Big bones, seeds, or pits can also dull the blades, jam the disposal, or become lodged in the drain pipe.
Expandable foods, such as uncooked pasta and rice, also contain starch which can cling to the disposal. In addition, water can cause them to expand in the disposal and cause a clog.
Avoid putting shells from any type of shellfish as well.
Following theses tips can keep your disposal clean and fully functional. If you do run into problems with your garbage disposal, turn the power off at the circuit breaker before attempting to remove a clog or jam, or call a qualified plumber to handle the repairs for you.
We offer garbage disposal repair in the following cities:
Encinitas, Cardiff by the Sea,Carlsbad, Solana Beach,
Oceanside, Camp Pendleton,
San Elijo Hills, Del Mar,
Rancho Santa Fe,
Vista, Carmel Valley, San Marcos, Valley Center, Escondido, UTC, La Jolla, Poway, Fallbrook, Leucadia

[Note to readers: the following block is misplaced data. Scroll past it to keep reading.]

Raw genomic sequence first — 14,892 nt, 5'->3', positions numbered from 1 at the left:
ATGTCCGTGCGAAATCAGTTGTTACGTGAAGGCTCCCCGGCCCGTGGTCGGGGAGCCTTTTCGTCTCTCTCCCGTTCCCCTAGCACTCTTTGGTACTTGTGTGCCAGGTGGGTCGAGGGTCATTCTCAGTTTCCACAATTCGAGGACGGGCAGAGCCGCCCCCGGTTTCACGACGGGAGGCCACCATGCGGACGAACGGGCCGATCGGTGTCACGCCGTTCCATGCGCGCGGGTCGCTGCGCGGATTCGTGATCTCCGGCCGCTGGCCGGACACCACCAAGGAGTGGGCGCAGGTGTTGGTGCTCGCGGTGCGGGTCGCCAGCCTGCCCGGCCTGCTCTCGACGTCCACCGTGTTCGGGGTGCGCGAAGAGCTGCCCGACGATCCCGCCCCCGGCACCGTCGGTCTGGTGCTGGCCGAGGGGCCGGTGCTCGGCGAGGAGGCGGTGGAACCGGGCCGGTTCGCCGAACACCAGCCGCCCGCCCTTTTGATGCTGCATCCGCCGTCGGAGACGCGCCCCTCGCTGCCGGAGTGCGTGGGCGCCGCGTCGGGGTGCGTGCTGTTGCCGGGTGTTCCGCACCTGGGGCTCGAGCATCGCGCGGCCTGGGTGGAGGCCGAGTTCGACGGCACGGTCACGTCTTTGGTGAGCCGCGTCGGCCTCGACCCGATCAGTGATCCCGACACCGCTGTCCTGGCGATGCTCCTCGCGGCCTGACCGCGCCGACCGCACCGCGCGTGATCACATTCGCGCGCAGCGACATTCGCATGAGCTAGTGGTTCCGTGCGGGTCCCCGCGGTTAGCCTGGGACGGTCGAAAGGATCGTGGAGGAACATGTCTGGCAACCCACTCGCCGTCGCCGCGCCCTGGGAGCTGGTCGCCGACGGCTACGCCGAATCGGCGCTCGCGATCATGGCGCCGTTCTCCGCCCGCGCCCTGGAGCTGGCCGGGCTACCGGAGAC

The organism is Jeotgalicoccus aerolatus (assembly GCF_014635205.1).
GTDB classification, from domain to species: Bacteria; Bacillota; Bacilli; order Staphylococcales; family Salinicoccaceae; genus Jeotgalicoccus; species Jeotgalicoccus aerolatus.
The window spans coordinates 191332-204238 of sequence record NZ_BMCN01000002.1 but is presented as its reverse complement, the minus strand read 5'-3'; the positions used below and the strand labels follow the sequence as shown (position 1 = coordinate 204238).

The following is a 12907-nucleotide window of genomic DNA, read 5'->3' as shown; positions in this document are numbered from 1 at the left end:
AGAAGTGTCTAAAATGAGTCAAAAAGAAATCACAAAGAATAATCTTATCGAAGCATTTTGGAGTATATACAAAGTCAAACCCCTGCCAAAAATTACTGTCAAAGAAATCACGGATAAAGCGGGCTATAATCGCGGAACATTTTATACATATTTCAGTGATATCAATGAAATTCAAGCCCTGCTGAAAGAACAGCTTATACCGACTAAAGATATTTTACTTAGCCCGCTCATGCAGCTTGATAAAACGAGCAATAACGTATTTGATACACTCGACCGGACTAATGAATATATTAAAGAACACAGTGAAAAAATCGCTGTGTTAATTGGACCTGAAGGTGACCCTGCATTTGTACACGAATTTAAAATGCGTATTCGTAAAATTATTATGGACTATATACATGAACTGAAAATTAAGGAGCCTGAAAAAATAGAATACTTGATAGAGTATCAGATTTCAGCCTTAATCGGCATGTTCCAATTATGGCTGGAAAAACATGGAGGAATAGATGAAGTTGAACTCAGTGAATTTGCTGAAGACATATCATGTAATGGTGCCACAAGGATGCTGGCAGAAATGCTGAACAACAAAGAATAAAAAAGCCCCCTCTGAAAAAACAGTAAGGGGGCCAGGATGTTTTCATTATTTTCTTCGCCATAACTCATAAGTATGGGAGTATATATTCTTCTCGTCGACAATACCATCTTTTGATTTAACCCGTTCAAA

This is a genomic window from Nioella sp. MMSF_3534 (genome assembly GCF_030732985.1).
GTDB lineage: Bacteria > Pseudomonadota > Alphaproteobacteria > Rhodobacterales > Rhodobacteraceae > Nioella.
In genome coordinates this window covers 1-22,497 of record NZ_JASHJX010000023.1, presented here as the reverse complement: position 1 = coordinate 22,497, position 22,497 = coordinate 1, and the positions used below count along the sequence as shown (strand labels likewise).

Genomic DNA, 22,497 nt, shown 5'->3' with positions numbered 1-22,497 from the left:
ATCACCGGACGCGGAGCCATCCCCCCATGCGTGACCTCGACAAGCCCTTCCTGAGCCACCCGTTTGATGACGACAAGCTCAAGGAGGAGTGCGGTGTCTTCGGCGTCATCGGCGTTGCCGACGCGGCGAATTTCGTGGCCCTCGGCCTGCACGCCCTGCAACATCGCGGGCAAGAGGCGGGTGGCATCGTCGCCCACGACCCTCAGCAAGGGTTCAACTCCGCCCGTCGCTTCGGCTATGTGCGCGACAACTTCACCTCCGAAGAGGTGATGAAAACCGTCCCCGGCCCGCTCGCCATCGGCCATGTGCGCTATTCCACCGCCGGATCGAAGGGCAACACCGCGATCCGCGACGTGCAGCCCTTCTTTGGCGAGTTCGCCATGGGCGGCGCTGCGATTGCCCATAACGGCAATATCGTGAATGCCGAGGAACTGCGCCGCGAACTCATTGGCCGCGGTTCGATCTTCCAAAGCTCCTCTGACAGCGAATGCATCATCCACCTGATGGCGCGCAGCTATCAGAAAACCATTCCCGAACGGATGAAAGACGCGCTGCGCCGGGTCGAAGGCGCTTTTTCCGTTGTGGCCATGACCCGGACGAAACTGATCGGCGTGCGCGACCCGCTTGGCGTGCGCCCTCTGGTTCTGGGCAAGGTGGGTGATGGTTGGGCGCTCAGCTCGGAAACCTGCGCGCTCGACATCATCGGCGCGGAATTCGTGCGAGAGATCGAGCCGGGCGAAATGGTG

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Michelle T. February 2, 2015
Right now my Kitchenaid stove top is clicking incessantly. The exhaust fan which comes out of the counter unit is also non-functional. My fridge is making noise also. I'm calling Pablo! The last time I had a problem, it was my washing machine. Pablo came and washed it out with muriatic acid, told me how to use it from now on and told me it would last 20 years if I took care of it. No problems since he was here and we continue to use his regimen for washing dishes (throw vinegar in with every load. Use the individually wrapped tablets for soap. Sorry, I can't think of the brand name right now). I am a repeat customer